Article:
The University of Quinnipiac faced off against Miami (OH) University in your average collegiate baseball game.  However, Quinnipiac did not know what they had in stored for them from the Red Birds.  What had occurred was the most lopsided game probably to have ever been witnessed in the history of NCAA Division I baseball.

If you don’t know the score by now, then it here it is.

35-8, Red Birds win flying away.

A score of this magnitude would have been physically impossible if the two teams would have used bats made of actual wood.  Either the pitchers for Quinnipiac were unbearably awful, or the entire Miami (OH) team is all future Major League prospects.  Or it could be just the bats.

Scoring these days has gotten so out of hand, that it could be a legitimate argument that people could start considering aluminum bats a performance-enhancing supplement.  

Aluminum bats were first introduced into college baseball in 1974.  Since then, the aluminum bats are lighter than ever which helps the batter in this case tremendously.  With the bats being light in weight, it gives the hitter better control of his swing.  

The effects of these aluminum bats could best be described from the championship series of the 1998 College World Series between the University of Southern California and Arizona State University.  Within the championship series, 35 out of 111 College World Series records were broken, and 17 more records were tied.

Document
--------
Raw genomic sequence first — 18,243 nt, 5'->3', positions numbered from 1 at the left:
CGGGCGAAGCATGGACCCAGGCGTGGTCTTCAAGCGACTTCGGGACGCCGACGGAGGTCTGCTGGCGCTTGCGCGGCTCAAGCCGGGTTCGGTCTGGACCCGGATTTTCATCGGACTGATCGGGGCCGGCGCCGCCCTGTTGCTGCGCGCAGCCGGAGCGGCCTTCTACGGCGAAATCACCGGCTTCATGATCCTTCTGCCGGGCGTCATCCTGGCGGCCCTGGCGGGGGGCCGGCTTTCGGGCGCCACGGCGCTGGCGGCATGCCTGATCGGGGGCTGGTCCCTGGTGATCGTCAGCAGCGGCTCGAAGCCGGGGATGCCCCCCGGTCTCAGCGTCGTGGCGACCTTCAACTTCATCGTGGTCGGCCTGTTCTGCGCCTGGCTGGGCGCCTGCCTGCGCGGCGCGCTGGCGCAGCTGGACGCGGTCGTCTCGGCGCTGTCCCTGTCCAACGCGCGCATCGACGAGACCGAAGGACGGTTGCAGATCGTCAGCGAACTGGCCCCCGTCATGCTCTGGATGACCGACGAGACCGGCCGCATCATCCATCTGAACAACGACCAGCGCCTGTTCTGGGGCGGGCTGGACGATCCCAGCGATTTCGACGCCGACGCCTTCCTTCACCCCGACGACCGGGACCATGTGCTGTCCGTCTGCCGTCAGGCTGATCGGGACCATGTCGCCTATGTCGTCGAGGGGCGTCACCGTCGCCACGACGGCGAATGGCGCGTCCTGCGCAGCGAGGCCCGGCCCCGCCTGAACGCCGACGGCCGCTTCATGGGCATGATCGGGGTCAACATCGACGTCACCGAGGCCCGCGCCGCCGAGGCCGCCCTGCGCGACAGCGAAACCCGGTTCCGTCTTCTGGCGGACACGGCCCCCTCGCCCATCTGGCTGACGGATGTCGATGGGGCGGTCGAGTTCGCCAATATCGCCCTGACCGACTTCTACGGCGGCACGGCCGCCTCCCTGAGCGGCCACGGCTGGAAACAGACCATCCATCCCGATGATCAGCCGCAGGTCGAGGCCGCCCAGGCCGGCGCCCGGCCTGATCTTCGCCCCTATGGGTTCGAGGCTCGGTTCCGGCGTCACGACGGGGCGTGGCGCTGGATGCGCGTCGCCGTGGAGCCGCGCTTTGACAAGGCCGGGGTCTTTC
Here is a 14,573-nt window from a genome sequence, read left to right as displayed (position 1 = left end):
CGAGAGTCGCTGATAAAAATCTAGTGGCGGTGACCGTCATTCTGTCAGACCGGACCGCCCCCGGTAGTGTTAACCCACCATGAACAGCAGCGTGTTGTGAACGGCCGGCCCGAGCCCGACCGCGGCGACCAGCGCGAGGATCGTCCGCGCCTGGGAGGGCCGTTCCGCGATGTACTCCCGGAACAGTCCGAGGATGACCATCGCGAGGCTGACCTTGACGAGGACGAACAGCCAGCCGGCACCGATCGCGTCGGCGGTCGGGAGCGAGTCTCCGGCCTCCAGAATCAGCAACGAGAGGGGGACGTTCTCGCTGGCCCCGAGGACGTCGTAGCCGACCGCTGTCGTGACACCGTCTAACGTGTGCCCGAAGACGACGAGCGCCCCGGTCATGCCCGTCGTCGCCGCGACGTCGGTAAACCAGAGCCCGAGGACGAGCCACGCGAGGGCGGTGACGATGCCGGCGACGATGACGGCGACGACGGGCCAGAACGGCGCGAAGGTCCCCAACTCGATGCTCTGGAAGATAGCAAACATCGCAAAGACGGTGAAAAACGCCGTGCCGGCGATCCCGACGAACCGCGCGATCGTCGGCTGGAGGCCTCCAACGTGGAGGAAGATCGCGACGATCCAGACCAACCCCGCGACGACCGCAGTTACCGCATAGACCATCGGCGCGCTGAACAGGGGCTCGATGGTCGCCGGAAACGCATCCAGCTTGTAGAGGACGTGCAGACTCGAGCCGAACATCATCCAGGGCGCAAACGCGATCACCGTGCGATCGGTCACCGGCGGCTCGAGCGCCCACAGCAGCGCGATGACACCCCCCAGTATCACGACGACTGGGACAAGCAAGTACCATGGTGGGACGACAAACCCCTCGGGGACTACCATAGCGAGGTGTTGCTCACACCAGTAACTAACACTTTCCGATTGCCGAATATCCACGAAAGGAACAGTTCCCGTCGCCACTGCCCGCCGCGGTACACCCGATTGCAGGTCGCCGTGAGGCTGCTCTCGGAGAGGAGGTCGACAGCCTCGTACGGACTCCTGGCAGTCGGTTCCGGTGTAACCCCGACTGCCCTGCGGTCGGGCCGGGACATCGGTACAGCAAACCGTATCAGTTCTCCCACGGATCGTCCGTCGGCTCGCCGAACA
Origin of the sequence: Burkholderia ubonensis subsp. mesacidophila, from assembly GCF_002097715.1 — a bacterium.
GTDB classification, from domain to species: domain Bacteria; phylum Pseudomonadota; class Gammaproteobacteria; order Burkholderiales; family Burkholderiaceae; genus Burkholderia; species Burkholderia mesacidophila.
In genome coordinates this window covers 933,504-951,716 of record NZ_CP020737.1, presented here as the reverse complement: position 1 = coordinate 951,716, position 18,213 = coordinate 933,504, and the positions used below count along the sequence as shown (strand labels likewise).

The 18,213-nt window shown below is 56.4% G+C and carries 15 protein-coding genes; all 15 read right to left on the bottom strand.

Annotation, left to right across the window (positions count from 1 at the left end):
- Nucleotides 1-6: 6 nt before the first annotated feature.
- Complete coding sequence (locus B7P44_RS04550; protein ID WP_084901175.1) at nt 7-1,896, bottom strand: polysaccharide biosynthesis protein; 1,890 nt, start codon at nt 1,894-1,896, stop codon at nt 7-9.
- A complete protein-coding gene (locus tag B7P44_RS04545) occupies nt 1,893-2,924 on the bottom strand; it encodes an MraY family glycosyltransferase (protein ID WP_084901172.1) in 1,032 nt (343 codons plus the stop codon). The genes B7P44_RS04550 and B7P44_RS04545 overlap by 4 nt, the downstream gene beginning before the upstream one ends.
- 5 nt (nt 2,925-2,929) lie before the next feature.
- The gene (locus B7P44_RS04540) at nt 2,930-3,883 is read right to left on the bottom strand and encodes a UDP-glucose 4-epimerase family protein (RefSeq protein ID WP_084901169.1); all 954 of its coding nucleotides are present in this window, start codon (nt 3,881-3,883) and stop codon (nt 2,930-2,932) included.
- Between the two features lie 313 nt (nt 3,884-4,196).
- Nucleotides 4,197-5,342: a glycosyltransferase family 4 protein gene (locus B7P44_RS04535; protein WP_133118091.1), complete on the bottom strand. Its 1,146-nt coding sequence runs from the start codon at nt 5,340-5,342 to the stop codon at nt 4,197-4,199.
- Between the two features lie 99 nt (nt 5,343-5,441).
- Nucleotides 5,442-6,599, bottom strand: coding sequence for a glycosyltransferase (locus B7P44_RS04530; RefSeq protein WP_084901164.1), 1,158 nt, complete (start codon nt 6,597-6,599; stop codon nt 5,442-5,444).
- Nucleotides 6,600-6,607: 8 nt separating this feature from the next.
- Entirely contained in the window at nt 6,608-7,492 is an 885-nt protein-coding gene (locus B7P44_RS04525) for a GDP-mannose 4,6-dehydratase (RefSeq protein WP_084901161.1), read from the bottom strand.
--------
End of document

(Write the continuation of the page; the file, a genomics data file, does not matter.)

In the final game, USC outslugged ASU to win 21-14.  Team records for most RBIs, and most at-bats were broken with USC earning 20 RBIs and getting 46 batters to the plate.

Other records, which were broken during the championship game, included runs scored (35), homeruns (9), and most RBIs by one player (7).

From aluminum bats being introduced first in 1974, college baseball has seen it become harder for pitchers to strike out players at the plate.  Earned-run averages have also steadily increased during this time span reaching as high as 6.12 runs per game in 1998.

And that of an aluminum bat has caused all of this offensive madness.  Imagine what it would have been like if the bat were wooden.

One reply on “Beware of Flying Baseballs”

very very entertaining So unlike most stories I read, loved it. Hard to find new sports angle, very much appreciated this originality dude.
Very cool